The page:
An additional 16 broadband providers and data center companies have signed up to the European Commission's initiative to reduce electricity consumption.
British Telecom, Belgacom, France Telecom-Orange, OTE, Telefonica and Turk Telekom among others, have joined heavyweights such as Fujitsu, Hewlett-Packard, IBM, Intel, Microsoft, Vodafone and Cisco in the voluntary plan to help cut carbon emissions. The new signees bring the number of companies participating to 36.
IT and communications equipment consumes more than 8 percent of electrical power in the EU and produces about 4 percent of its CO2 emissions each year. These figures could double by 2020, according to the European Commission's Joint Research Center (JRC). As part of the initiative to prevent this, the companies will undertake to follow certain codes of conduct.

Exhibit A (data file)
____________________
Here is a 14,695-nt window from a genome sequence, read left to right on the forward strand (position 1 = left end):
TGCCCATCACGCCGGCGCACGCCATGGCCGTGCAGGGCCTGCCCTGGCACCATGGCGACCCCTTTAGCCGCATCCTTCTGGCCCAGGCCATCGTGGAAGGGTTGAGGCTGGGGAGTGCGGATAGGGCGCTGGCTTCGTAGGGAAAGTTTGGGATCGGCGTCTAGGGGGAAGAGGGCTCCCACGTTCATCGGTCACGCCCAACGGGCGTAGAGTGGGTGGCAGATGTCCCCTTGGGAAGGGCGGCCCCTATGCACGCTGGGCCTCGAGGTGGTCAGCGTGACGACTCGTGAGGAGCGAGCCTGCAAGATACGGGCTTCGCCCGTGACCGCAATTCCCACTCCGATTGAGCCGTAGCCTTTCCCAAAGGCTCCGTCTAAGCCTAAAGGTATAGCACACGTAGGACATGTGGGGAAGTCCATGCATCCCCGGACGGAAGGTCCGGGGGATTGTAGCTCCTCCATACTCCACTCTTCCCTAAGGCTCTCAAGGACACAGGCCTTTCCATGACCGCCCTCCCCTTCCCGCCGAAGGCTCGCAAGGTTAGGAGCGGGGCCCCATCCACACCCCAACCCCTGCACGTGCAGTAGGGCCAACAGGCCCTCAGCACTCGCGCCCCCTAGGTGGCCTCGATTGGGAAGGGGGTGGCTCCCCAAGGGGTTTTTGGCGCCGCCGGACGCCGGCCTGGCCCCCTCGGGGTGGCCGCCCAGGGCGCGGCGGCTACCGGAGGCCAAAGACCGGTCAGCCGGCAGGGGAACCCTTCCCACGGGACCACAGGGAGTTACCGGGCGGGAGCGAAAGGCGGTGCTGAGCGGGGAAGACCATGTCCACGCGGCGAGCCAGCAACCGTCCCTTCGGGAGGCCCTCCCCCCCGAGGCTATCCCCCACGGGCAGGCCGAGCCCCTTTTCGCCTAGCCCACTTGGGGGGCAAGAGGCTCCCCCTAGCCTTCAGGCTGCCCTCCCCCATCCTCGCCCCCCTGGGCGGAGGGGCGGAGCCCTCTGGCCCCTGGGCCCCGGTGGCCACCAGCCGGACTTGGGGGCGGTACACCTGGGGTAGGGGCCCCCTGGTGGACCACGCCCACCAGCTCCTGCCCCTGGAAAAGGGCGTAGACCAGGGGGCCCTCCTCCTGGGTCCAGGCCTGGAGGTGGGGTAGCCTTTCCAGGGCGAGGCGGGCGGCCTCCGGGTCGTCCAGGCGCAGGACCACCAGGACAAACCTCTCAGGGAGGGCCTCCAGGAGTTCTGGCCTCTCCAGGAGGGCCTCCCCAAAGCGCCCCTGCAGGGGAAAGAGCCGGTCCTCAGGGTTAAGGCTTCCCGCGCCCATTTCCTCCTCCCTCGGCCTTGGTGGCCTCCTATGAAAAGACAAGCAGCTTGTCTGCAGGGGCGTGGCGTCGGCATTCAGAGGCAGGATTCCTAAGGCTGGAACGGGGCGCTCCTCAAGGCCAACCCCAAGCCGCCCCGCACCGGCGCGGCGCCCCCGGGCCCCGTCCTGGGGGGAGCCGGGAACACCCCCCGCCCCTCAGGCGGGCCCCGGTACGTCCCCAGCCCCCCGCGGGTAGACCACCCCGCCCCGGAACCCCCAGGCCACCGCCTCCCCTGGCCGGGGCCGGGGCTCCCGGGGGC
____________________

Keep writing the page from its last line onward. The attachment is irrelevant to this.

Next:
For the broadband providers, this includes the mandatory use of the best available low-energy components and maximum power consumption rules. The new signees bring the code's coverage up to 65 million EU broadband lines with 10 million more in Norway, Switzerland and Turkey.
Data centres, meanwhile, account roughly for 18 percent of the ICT sector's energy consumption and their code of conduct was set up in October 2008. It aims to remove outdated designs that lead to power consumption inefficiencies. This year the code was upgraded with a series of best practice recommendations on design, purchase and operation in areas like software, IT architecture and IT infrastructure, all aimed at making data centres more energy efficient.
"Implementing these two codes of conduct will significantly reduce the EU's electricity consumption and could save €4.5 billion per year," said Digital Agenda Commissioner Neelie Kroes, making the announcement at the ICT 2010- Digitally Driven event in Brussels.
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